The Endogenous Psychoses: A Reflection of Lateralized Dysfunction of the Anterior Limbic System

  • P. Flor-Henry


The audacious hypothesis of Papez, who in 1937, related emotion to the neural substrate that is now called mesial limbic, has been verified in the last forty years by increasingly abundant evidence. Subsequently the contributions made by Yakovlev, Nauta, McLean, Jones and Powell, Pribram and Livingston have provided a detailed understanding of the fine neuroanatomical structure and of the neurophysiological organization of the mesial and basolateral components of the limbic system. In its essential structure this is constituted by the convergence of the sensory cortical systems in the orbital and superior temporal gyri projecting then into the amygdaloid, hypothalamic and brain-stem limbic core, on the one hand and into the cingulum, hippocampal-fornix, mamillo-thalamic tract, feeding back into the cingulum and the mesial-orbital frontal regions, on the other. Yakovlev and Nauta have emphasized that the orbital frontal limbic cortex is defined by the dorso-medial nucleus of the thalamus and also stressed the importance of complex cingulate-frontal, cingulate-striatal and orbital striatal connections. McLean, in 1952, proposed that the expanded Papez mesial limbic circuit be called the “limbic system”, as by then the extreme importance of its basolateral component, notably the orbital frontal anterior temporal circuit was well understood. Nauta has also shown how the anterior cortical limbic structures are linked to the mesencephalic limbic core through the medial forebrain bundle which bifurcates to the septal and the amygdaloid nuclei. Nauta has further concluded that the relation of the frontal limbic zone, to the rest of the limbic system, is such that it might be viewed as the regulator of the limbic system as a whole — which it modulates. McLean, on the basis of neurophysiological studies, observed with others, that the orbital limbic region contained within its boundaries the highest representation of autonomic activity and he also developed a functional dichotomy in the organization of the anterior limbic system: a mesial-septal system relating principally to sexuality and to “preservation of the species” and a lateral amygdaloid system relating to defence and “preservation of the individual”. Impressed by the common symptomatology encountered in temporal seizures, in limbic encephalitis and in the endogenous psychoses, McLean considered that perturbation of the fronto-temporal limbic regions might be responsible for the perceptual, ideational and mood abnormalities that characterize the functional psychoses.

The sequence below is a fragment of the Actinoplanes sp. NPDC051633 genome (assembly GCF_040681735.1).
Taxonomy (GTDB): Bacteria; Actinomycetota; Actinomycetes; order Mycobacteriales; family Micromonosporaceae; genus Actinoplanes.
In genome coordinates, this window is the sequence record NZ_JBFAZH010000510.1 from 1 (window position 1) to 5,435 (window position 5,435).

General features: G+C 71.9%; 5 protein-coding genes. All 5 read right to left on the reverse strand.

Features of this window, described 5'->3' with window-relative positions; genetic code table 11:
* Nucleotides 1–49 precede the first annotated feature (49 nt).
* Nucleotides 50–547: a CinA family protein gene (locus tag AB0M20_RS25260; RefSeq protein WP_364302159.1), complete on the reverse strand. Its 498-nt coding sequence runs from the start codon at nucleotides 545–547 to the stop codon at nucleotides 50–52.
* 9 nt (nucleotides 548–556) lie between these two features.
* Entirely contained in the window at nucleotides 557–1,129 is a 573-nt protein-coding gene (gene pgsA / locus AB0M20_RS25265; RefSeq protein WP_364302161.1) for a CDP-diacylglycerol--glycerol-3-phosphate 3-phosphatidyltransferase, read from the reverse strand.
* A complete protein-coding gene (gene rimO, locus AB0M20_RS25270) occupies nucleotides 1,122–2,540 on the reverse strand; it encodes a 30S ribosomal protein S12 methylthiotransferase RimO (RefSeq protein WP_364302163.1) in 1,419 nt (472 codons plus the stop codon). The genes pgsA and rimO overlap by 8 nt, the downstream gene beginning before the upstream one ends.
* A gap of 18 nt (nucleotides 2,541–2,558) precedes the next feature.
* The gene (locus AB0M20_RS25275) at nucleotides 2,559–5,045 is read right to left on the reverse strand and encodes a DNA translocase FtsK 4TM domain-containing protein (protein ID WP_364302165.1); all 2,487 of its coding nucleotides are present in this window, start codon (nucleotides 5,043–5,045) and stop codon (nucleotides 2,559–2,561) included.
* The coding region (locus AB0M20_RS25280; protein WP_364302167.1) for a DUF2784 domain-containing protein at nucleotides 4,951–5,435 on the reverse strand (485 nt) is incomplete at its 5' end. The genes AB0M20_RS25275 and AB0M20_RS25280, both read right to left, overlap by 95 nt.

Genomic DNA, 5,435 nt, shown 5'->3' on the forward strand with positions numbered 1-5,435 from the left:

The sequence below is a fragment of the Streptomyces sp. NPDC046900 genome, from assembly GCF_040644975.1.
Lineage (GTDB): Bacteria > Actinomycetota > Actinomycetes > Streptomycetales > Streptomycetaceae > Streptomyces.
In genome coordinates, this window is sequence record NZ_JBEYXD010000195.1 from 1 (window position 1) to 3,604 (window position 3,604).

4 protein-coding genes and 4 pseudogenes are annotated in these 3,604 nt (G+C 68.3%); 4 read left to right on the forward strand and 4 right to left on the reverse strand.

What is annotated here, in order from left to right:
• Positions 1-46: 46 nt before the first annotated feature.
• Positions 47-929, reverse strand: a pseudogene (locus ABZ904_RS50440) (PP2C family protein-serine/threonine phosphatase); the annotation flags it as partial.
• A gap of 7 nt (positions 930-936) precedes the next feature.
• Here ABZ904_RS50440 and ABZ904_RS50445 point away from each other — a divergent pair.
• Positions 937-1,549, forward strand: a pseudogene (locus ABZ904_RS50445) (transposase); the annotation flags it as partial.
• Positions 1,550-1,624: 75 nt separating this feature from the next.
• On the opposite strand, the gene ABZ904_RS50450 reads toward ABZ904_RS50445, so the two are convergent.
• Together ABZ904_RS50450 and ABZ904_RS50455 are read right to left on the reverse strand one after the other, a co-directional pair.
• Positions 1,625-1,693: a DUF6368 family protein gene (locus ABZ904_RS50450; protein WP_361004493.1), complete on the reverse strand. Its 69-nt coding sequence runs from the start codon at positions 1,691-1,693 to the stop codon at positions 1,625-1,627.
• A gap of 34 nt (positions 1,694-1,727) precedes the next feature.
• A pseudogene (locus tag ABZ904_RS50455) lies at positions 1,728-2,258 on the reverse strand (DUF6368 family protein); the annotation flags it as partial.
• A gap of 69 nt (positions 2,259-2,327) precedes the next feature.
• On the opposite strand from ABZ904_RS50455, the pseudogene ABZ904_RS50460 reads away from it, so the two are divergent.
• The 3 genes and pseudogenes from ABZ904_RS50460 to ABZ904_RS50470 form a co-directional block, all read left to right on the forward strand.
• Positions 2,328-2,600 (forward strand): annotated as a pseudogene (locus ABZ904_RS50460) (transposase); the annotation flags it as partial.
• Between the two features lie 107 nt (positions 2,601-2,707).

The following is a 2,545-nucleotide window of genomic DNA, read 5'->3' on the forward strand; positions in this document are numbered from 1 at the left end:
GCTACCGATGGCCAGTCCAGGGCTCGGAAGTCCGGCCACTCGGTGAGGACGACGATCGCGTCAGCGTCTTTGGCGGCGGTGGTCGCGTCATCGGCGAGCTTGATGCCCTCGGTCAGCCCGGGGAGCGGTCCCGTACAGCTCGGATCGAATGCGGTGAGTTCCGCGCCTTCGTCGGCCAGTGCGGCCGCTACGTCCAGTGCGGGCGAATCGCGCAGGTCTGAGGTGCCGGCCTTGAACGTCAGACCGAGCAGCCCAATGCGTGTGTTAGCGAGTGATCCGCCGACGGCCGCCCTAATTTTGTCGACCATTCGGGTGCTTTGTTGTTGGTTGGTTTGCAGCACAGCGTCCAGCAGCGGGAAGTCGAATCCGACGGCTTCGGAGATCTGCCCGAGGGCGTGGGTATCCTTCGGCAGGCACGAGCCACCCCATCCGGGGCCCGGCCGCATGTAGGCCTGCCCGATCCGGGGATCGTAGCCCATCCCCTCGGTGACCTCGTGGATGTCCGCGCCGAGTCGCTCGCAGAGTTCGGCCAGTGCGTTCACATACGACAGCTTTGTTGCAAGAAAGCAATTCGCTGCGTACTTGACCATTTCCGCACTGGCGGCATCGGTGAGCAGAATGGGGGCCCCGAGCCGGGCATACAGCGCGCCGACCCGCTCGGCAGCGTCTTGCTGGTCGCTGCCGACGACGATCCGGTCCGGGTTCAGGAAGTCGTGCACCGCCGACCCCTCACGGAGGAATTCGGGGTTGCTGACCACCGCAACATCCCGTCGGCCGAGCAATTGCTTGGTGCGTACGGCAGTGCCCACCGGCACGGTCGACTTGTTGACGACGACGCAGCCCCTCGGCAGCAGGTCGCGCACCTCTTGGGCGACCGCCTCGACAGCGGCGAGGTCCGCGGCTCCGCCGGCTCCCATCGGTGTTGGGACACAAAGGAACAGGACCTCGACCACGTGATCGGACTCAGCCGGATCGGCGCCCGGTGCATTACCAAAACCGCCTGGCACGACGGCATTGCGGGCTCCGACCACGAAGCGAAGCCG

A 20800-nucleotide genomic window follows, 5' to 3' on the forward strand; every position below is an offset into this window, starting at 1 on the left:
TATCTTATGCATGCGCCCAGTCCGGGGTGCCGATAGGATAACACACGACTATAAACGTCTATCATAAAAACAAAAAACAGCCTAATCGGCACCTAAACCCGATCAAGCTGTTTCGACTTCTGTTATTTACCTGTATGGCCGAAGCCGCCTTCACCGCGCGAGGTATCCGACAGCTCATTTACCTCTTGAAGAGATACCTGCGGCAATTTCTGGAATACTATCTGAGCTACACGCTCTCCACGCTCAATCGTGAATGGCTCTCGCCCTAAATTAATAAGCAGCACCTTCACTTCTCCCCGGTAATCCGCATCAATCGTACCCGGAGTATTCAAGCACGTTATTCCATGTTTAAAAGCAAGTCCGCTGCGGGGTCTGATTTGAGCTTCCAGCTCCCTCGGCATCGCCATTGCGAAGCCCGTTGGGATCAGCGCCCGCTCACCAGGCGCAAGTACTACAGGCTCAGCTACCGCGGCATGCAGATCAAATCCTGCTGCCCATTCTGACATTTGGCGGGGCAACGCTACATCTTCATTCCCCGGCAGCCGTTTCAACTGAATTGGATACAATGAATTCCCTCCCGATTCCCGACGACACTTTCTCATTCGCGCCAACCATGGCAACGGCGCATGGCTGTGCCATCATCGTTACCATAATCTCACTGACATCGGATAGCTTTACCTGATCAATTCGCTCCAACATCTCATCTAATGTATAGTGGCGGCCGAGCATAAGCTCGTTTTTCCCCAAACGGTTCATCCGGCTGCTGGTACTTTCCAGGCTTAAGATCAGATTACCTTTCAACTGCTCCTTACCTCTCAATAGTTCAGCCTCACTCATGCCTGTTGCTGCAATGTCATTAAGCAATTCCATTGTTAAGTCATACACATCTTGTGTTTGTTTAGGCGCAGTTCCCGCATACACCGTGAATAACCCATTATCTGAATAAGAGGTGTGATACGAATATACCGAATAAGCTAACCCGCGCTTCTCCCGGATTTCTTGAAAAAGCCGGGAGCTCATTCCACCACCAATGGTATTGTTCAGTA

Temporal Lobe Epilepsy Limbic System Medial Forebrain Bundle Limbic Encephalitis Dominant Hemisphere 
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